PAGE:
Breastfeeding seminars

Baby Cafe helps mothers on their breastfeeding journey

CINCINNATI – Becoming a new mother can be a challenge when you don’t have support or guidance. That’s why a southwest Ohio hospital is stepping up to help.

What do you want to know

  • UC Health’s Baby Cafe has reopened after being temporarily closed during the pandemic
  • It provides pregnant women and new mothers with the resources they need to breastfeed their babies
  • Every Monday, mothers meet to discuss their breastfeeding experience and advice
  • Mother Maya Whyte said she benefited from this experience thanks to the support of other mothers

Breastfeeding is nothing new for future mother of four, Maya Whyte. She started coming to Baby Cafe at UC West Chester Hospital in 2020. This was after giving birth to her third child.

“He seemed to be breastfeeding,” she said. “He would hang on. It wouldn’t be painful. He would suck, suck, swallow. But when we weighed him, he wouldn’t have gained anything.

She later realized that her son was mute, and that’s why he wasn’t hanging on. Thanks to the staff at the Baby Cafe who weighed her son, she realized that he hadn’t gained weight, and they shared tips with her on how to breastfeed better.

“If I hadn’t gone to a baby cafe and weighed him before and after, I wouldn’t have known he wasn’t eating,” she said.

One of the main objectives of the Baby Cafe is to provide support to breastfeeding mothers. Every Monday at 10 a.m. mothers get together and talk about the challenges and successes they have had while breastfeeding. During a recent session, Whyte and new mother Christina Seaward explored breastfeeding tips.

“You realize, oh, it’s not just me being here to feed a baby and not know if he ain’t got enough, and then eventually you start bonding with these women because you’re there every week,” she said.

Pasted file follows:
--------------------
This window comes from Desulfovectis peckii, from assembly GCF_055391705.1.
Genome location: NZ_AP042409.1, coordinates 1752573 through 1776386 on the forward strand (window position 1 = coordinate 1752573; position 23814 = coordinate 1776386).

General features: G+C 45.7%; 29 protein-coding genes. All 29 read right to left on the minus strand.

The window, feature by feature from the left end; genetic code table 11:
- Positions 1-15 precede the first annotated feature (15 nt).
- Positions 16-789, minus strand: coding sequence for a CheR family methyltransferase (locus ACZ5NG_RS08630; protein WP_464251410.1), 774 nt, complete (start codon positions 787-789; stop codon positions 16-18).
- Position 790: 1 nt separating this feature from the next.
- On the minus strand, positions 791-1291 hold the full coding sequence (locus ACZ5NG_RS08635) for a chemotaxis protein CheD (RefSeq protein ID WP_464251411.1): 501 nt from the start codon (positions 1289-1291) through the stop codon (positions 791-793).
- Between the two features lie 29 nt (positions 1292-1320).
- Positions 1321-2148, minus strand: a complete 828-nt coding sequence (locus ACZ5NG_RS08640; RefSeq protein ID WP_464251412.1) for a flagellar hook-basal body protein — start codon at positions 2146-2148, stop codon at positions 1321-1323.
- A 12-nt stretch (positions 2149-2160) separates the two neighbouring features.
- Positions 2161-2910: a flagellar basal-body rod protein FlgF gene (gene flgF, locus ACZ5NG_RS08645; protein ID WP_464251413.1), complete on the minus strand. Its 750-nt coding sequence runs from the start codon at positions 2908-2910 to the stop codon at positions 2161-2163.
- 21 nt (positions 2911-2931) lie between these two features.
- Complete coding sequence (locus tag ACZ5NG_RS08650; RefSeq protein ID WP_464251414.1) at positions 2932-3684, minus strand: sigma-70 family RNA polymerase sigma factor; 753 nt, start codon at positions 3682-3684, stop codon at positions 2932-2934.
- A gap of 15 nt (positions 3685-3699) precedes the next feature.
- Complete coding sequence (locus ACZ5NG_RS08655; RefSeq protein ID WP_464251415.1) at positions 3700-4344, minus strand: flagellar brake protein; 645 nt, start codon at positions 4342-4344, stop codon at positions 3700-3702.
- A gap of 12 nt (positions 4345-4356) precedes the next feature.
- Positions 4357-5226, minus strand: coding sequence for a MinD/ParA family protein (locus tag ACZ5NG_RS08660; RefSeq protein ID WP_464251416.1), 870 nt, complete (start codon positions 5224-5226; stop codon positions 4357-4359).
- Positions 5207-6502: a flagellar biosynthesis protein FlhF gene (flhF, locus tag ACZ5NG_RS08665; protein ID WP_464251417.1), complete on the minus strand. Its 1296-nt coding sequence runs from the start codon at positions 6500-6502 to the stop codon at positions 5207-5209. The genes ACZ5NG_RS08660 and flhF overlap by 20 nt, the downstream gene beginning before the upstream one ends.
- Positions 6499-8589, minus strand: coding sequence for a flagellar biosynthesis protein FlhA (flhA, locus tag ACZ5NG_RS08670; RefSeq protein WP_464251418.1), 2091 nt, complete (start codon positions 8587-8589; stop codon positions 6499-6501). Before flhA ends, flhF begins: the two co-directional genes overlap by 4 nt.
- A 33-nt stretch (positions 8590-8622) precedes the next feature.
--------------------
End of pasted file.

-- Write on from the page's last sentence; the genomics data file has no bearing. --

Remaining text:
Baby Cafe has just reopened its UC West Chester hospital and primary healthcare solutions after temporarily closing during the pandemic. The purpose of the cafe is to provide pregnant women and new mothers with emotional and professional support to successfully breastfeed their babies.

The program is free and funded by West Chester Hospital Maternity Services, the WIC office and Primary Health Solutions. Heather Evans, a board-certified lactation consultant, said it was important for mothers, especially those in minority communities, to breastfeed, as it is directly linked to infant mortality rates.

“We’re seeing lower rates of breastfeeding, but we’re seeing higher rates of infant mortality in those same groups,” Evans said. “Because breastfeeding is a protective measure for the health of mothers and babies. So we hope to help more mothers to breastfeed successfully.

This spring, Whyte will welcome her fourth child. As she awaits their arrival, she said she looks forward to spending more time at the Baby Cafe, soaking up as much knowledge as possible.

“You can never learn enough about breastfeeding,” she says. “There is always more to learn. Your experience with each child will almost always be different, so I’ll be there.